Janet Woodcock, director of the FDA’s Center for Drug Evaluation and Research, told the House Committee on Energy and Commerce on Oct. 30 that the ranitidine carcinogen is a “different problem” from other manufacturing flaws such as drug ingredient contamination in the blood pressure medication recalls.
“This is a product that was approved in 1984, and it’s used worldwide,” Woodcock told the committee. “And nobody found it.”
The FDA asked pharmaceutical companies to examine whether ranitidine’s ingredients are exposed to nitrites during manufacturing.
“Our chemists believe that it is formed by the molecule ranitidine reacting with something, either during the manufacturing synthesis or during the finished dosage form or during storage,” Woodcock told the committee last week.
The FDA studied how the drug reacts with fluids in the stomach and intestines. During such stimulated tests, the FDA did not find evidence Zantac formed carcinogens. The FDA said it must test the drug in humans to evaluate whether it forms NDMA.
Valisure tested Zantac in stomach-like fluids with and without added nitrites, chemicals commonly found in foods and the body. When those chemicals were added, Valisure found NDMA levels for one tablet of Zantac reached more than 3,100 times the FDA’s daily threshold.
Light said testing the drug with added nitrites created “stomach relevant” conditions.
“Ingesting nitrite-containing foods like hot dogs can significantly increase stomach levels of nitrite,” Light said. “These foods are often eaten by individuals either before or after taking antacid products.”
Studies pointing to risk date to 1980s
In 2016, Stanford University researchers tested urine samples of 10 people who took a 150-milligram tablet of Zantac and found NDMA levels far greater than the FDA’s daily limits.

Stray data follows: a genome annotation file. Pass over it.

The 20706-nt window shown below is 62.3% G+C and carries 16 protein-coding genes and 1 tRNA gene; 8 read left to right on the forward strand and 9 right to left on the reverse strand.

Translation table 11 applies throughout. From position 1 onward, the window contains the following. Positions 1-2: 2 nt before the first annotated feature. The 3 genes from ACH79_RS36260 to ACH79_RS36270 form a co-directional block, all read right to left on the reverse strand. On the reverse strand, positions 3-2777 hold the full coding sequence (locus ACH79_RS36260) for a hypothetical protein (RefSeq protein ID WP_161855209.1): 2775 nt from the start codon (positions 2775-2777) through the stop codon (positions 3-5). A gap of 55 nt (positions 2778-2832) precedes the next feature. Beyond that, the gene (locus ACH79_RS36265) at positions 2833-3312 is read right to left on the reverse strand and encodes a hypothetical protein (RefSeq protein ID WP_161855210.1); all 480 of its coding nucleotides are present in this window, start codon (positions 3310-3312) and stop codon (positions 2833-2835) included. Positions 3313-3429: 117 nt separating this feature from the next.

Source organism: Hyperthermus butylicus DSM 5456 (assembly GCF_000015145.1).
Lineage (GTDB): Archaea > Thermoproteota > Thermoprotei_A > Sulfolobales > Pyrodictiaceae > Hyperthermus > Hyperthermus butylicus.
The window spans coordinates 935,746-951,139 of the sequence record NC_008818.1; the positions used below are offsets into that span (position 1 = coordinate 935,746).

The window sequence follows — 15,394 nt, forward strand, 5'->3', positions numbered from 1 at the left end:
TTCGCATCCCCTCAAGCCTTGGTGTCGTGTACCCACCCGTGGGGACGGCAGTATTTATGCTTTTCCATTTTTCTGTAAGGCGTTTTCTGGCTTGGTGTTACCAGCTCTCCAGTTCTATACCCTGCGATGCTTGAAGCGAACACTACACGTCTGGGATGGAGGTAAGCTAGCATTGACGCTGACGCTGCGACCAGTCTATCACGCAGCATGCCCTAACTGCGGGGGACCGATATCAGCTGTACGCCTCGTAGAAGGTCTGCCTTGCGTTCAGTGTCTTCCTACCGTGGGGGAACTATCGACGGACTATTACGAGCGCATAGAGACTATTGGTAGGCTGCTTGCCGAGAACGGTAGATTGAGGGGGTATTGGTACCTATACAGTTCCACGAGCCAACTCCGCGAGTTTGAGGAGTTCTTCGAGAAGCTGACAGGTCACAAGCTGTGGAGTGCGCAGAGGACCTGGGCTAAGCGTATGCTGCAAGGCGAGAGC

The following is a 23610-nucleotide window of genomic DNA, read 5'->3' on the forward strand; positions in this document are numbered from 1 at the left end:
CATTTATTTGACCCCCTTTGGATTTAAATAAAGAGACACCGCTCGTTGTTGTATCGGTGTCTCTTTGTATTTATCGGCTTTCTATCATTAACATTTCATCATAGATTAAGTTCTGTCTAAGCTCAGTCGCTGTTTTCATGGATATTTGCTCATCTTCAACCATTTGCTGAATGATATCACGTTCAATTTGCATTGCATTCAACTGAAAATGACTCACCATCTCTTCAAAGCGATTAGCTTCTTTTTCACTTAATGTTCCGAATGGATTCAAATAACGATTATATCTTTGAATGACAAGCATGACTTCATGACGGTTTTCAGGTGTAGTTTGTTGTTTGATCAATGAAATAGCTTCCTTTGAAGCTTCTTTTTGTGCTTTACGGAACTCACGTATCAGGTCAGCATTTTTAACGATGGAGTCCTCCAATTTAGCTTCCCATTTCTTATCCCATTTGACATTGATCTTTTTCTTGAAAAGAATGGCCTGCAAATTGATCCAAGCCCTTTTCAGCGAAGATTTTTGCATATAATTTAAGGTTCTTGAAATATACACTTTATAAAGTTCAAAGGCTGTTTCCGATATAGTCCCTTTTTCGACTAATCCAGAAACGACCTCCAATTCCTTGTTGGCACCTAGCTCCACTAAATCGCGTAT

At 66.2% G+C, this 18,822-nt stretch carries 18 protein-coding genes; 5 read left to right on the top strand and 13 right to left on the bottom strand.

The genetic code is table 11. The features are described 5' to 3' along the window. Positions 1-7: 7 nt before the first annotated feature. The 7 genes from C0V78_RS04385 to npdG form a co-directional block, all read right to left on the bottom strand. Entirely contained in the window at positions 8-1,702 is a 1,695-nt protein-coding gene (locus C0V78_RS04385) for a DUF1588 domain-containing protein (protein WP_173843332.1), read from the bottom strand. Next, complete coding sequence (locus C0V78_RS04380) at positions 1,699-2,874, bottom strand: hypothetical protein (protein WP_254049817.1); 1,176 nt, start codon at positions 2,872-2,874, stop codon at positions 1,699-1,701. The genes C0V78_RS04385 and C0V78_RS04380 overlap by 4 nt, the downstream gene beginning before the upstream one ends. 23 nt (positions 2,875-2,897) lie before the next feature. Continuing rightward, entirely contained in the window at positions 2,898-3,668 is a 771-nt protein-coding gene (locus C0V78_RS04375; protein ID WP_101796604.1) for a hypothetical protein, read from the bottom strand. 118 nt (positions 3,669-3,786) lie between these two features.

William Mitch is a Stanford University professor of civil and environmental engineering who studies wastewater converted to drinking water. He said his Zantac-urine study was a “chance finding from a peripheral field” after a study on potential NDMA contamination in drinking water.
He said it should be followed by a more robust study using the FDA’s testing methods.
“The challenge is there’s so much concern about cancer risk. Could you get approval from someone to eat a Zantac and collect the urine sample?” Mitch said, noting such a request would be odd and ethically challenging, given the drug has a known carcinogen and remains on the market.
Lior Braunstein, a Memorial Sloan Kettering oncologist and researcher, is studying ranitidine and cancer risk. He does not want to discuss the study until the findings are published in a peer-reviewed journal, according to Caitlin Hool, a hospital spokeswoman.
Light said studies conducted in the 1980s raised concern about potential safety risks. In a citizen petition to the FDA, Valisure said Zantac’s originator, Glaxo Research Group, conducted its own study in 1987 “after numerous studies raised concerns” about ranitidine.
The Glaxo study examined stomach contents of people who took the drug. It found people had no significant increase in nitrosamines such as NDMA within 24 hours of taking ranitidine.
Light said the study’s testing methods were less accurate and researchers discarded stomach samples that contained ranitidine. Without those samples, researchers would not find NDMA or nitrosamines that form as a result of taking the drug, Light said.
Light said the Stanford study and his lab’s own analysis shows the potential health risk for people who took the drug.
“The negative affect of exposure to this drug and its formation of NDMA is something that has created a huge public health problem,” he said, “and we’re going to be dealing with it going forward.”